My firm was buzzing today about a very well known weight loss expert who said you should weigh yourself once….a month.
Get on the scale everyday. It’s the key long term success.
My firm in Chicago and New York has been running a ad campaign that features my staff. I was actually the person in the picture in March as that was my 50th birthday.
To get into optimal shape, many of my staff have been shedding the white carbs and by doing so, they are really shedding the fat.
Now, they were in good shape to begin with, but with the help of this eating plan and stepping up their strength training, you would not believe the difference. It’s truly amazing.
So, if you are serious about shedding the fat, keeping your muscle and maintaining your metabolism as you age, then I urge you to cut way back on the “white,” hit the weights hard and don’t forget to sleep 7-8 hours a night and weigh yourself everyday.
Scientists now believe that sugar may be to blame for many modern diseases, including obesity and cancer
In an article on the cover of the influential The New York Times Magazine last week, Taubes suggests that sugar is potentially poisonous. And he is not the first to say so. Because of its simple structure, which is easily and quickly turned into energy by the body, for many years it was thought that consuming large quantities of sugar was thought to trigger weight gain and diabetes. Yet extensive scientific research (sometimes funded by the powerful sugar lobby) turned that concept around. Now the American Dietetic Association (ADA), the world’s largest association of food and nutrition professionals, advises that eating a lot of sugary foods is not the only contributory factor in diabetes.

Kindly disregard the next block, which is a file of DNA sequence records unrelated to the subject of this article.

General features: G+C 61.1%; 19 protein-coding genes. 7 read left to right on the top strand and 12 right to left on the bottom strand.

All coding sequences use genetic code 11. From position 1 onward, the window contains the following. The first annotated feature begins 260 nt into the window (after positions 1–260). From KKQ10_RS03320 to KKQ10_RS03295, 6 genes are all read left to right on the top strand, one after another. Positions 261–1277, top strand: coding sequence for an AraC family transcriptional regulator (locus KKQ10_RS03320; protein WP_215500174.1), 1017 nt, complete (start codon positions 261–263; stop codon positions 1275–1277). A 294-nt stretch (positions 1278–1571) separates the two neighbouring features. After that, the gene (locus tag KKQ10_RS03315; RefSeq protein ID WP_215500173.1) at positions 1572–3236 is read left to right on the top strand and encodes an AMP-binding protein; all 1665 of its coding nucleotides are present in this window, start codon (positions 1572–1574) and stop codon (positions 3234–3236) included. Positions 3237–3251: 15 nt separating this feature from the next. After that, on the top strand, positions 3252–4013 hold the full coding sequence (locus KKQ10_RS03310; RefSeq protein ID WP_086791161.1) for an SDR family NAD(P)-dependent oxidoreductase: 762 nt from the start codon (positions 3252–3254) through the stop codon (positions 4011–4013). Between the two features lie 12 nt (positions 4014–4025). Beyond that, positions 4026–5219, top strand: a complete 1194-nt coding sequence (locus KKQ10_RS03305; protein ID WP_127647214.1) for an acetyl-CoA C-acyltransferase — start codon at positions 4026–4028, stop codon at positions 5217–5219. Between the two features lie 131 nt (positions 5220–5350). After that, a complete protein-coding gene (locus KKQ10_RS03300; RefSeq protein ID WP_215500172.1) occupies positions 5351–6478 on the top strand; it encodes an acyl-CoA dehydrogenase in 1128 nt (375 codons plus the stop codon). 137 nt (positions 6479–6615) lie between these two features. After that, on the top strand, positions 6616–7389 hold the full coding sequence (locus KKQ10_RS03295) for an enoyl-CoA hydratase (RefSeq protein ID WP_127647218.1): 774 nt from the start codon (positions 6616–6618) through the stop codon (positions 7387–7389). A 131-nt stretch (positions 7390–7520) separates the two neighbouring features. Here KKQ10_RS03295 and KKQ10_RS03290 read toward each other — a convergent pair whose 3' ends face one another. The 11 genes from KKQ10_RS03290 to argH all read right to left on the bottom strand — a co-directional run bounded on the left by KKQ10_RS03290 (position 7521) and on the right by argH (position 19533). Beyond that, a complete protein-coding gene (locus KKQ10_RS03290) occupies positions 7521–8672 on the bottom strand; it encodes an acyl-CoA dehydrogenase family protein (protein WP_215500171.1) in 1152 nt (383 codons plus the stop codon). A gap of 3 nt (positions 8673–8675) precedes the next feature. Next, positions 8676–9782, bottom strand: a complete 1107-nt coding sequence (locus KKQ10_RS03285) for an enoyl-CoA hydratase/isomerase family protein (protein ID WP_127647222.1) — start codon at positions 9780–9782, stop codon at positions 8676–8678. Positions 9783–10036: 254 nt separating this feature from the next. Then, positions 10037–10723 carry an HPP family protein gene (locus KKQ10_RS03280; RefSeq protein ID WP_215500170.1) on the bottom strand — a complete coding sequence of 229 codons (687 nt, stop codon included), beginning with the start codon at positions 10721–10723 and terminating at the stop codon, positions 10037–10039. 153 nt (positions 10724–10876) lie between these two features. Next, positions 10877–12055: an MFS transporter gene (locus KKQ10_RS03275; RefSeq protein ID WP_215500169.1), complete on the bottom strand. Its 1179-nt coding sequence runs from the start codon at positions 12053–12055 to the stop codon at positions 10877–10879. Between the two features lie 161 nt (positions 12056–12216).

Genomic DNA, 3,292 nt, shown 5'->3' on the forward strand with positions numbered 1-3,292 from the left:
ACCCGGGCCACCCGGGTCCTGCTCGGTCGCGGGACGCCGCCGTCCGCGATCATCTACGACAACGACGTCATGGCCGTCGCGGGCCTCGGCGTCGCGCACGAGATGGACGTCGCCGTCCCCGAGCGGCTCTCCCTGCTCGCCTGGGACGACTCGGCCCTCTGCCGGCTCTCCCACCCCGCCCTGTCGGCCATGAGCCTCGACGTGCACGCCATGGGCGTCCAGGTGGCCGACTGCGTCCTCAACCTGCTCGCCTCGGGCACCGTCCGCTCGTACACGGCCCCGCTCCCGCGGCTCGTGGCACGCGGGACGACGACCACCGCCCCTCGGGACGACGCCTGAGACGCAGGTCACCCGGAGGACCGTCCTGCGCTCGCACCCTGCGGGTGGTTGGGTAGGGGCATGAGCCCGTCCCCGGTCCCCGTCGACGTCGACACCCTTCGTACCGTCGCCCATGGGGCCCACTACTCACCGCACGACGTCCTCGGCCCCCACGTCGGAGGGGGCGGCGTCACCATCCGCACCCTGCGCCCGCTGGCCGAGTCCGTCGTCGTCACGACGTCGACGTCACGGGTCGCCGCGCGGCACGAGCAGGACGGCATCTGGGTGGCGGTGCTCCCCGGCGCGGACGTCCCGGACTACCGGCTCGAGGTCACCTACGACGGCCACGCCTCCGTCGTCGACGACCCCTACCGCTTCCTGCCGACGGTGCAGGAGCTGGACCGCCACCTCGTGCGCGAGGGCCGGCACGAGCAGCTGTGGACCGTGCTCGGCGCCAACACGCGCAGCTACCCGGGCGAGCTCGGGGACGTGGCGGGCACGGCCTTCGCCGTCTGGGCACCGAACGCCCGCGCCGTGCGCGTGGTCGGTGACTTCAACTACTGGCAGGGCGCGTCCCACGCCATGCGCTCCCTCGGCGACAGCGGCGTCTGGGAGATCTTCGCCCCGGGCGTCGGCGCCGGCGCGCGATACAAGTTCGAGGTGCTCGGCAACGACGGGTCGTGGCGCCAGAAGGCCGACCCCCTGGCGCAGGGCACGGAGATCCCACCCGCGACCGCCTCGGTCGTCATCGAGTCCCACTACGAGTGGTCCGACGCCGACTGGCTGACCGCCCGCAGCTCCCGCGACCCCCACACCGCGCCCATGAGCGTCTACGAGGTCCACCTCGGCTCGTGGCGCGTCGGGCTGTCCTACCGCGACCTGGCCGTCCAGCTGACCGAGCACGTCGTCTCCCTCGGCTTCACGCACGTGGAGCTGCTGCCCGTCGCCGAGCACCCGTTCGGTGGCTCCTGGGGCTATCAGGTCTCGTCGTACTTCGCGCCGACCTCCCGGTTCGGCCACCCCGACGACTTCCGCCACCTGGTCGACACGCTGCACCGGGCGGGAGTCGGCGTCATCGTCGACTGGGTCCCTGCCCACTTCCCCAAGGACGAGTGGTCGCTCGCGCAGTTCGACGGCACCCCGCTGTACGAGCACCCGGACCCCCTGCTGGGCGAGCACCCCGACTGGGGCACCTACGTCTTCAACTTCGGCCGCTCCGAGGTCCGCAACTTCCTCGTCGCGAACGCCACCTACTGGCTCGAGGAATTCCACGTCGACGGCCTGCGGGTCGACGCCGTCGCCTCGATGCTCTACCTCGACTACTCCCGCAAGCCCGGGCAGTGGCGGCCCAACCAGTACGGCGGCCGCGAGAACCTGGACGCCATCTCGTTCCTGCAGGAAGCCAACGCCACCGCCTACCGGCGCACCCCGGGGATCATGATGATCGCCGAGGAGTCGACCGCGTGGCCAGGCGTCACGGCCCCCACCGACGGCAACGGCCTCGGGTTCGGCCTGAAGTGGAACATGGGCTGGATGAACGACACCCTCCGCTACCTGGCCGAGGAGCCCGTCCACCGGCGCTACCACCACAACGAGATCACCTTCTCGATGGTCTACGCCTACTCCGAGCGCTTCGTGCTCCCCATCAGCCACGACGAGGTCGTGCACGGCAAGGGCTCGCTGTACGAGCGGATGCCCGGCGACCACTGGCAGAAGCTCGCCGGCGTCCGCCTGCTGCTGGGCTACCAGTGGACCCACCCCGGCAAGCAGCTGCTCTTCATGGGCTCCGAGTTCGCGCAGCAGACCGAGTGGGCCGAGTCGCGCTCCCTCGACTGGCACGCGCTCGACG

The pendulum has swung so far that many people now associate weight gain with excess consumption of fat rather than sugar and moderate their diets accordingly — not always successfully losing weight as a result. Yet a growing body of experts in nutrition, endocrinology, diabetes and cardiovascular disease are beginning to flag up sugar as the source of real concern. Even oncology researchers are looking at its effects on tumor growth.